Recruiters Read Resumes

How Recruiters Read Resumes


If you are frustrated with how long your job search is taking and why you’re not getting enough interviews despite sending out many applications, it is time to understand how recruiters read resumes.

In my eight years of recruitment experience and six years of working as an interview coach, I’ve worked with thousands of people who could definitely get more interviews if they only understood what I am about to cover in this article.

The first thing to understand is recruiters do not actually “read” resumes. Most likely your CV/resume will be given a maximum of a 10 second overview – a one glance for key elements within a document that determine whether you are to be called for an interview.

As a job seeker, your first task is to pass this resume scan – and here is my number one tip on what you need to do: grab the reader’s attention immediately.

You might be a multi-talented and multi-dimensional professional, but to pass the resume scan you need to be easily categorized into a role a recruiter actually understands.

If you are a project manager for example, the recruiter needs to understand this in three seconds of opening your resume, so make it obvious with your headings, the language you use, and skills you list. An effective summary section will help the recruiter identify if you are a viable candidate for the position quicker.

Instead of an objective that can pigeonhole your focus too narrowly or an introduction that adds nothing to your background (e.g. “I am a results-oriented team player” or “I can work on my initiative” etc.), use a powerful headline instead.

Tell them who you are and what you do immediately. Come up with one powerful sentence or phrase to “grab” your reader. Think of this like a headline to a major front-page news story. What is going to grab that reader to want to read further?

For example:

“A seasoned project manager who excels at identifying and solving problems, and has saved an employer more than $300,000 while completing in excess of $1 million worth of projects during the past 3 years.”

Can you see how easy it is for the employer to see how they will get return on their investment if they hire you?

Employers can receive hundreds of applications for each vacancy, so it is important you make your application stand out and get short listed for an interview.

I’d really recommend you should send less applications, but also you should customize each and every resume that is sent out and tailor it to the “hot buttons” that will catch the employer or recruiter’s attention within 5-10 seconds.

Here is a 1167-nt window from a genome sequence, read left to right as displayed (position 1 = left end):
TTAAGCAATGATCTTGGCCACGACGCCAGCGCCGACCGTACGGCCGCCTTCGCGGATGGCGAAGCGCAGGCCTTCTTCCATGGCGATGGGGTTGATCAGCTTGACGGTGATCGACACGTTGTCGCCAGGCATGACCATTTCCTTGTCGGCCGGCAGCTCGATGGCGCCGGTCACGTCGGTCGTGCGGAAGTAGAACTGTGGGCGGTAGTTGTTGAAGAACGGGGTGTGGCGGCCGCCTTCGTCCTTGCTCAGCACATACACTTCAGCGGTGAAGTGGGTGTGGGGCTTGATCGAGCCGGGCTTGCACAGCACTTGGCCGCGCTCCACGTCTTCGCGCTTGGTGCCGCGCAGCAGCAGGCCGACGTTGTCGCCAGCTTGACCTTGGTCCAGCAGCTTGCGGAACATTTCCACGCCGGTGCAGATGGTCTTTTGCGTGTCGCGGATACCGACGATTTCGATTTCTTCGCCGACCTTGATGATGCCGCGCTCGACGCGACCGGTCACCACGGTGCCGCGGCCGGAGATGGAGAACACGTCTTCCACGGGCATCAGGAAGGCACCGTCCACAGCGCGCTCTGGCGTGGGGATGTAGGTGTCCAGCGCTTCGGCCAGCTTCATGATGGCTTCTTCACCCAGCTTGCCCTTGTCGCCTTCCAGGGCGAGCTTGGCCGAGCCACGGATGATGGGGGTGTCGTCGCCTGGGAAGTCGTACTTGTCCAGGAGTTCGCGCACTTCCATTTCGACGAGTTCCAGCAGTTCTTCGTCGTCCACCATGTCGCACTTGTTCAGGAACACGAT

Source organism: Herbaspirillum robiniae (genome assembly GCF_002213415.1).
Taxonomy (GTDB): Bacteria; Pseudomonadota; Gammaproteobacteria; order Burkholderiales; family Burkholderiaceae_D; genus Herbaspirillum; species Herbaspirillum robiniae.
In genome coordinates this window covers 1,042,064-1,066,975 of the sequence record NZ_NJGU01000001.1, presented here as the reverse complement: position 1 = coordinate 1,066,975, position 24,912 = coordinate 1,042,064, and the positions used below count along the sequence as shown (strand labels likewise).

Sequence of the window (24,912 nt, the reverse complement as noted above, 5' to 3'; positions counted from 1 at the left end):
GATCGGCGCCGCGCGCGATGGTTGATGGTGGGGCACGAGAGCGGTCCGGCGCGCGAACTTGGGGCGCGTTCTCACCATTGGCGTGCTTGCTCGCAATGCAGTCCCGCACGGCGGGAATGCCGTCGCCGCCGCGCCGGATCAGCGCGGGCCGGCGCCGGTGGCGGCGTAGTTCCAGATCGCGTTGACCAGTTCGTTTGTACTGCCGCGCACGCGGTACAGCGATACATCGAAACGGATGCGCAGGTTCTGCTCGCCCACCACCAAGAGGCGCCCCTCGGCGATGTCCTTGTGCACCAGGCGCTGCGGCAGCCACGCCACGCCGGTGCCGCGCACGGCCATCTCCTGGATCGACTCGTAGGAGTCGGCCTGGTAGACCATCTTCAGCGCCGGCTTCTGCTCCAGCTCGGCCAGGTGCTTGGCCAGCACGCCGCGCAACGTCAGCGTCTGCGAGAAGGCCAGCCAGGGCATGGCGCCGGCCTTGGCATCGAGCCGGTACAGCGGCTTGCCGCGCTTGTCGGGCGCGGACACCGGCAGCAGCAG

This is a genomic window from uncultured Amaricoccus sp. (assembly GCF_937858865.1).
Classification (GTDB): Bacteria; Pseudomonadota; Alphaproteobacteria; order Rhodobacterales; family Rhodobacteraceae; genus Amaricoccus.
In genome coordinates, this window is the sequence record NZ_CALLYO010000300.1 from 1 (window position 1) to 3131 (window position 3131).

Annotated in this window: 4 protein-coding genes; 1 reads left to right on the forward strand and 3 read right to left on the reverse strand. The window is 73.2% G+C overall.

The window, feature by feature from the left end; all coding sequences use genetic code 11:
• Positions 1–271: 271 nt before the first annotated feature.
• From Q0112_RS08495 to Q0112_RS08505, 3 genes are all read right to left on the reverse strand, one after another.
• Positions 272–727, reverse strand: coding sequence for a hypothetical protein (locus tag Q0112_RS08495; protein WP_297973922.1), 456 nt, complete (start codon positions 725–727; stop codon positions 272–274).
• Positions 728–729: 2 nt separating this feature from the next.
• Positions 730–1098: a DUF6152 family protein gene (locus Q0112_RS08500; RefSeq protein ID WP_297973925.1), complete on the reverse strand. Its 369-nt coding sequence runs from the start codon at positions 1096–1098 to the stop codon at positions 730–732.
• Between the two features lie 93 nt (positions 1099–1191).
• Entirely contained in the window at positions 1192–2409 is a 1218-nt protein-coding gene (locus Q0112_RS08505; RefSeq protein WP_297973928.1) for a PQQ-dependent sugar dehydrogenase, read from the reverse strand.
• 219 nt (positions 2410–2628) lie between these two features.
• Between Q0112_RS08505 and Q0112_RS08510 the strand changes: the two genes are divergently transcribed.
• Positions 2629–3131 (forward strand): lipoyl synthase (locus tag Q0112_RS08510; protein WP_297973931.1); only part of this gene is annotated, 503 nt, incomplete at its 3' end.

Don’t make the recruiter work. Your best interests are served if you make it as easy as possible for the recruiter to understand your resume (and do so in a few seconds).

Your Next Step

For four more tips on how recruiters read resumes, and also to find out why you are not getting hired, how to sell yourself successfully in a job interview, and how to negotiate your best salary yet, you can download my FREE “You’re HIRED!” video course via the button below.


Image Credit: Stock.xchng

Margaret Buj

Margaret Buj is an Interview Coach who helps smart professionals around the world get hired, promoted, and paid more.


  1. I was really impressed by the money part, expressing things in dollars and cents really does catch the eye, there. What wasn’t mentioned was whether there might be a pending federal court case associated with the revenues.

    • Hi Bert, you obviously should never reveal confidential information in your interview. But you do need to quantify your results so you can easily say you’ve reduced time it took to do something by 20% or increased sales by 20% or whatever. Thanks for commenting.

  2. It is really important you highlight your strengths in your resume. Put first in your resume if you have any previous award and your past employment. In that case, HR’s can easily see your experiences and potential.

  3. I agree with John K. and Leslee. Show us something for the general office worker who does their work well and on time but is not in a position to save thousands of dollars for the company.

  4. Excellent post!

    While saving your employer $ is always a top (and easy) choice in making an opening statement, not all of us has had the opportunity to do so. The post should also expand for employees who aren’t rain makers.

Leave a Reply

Your email address will not be published. Required fields are marked *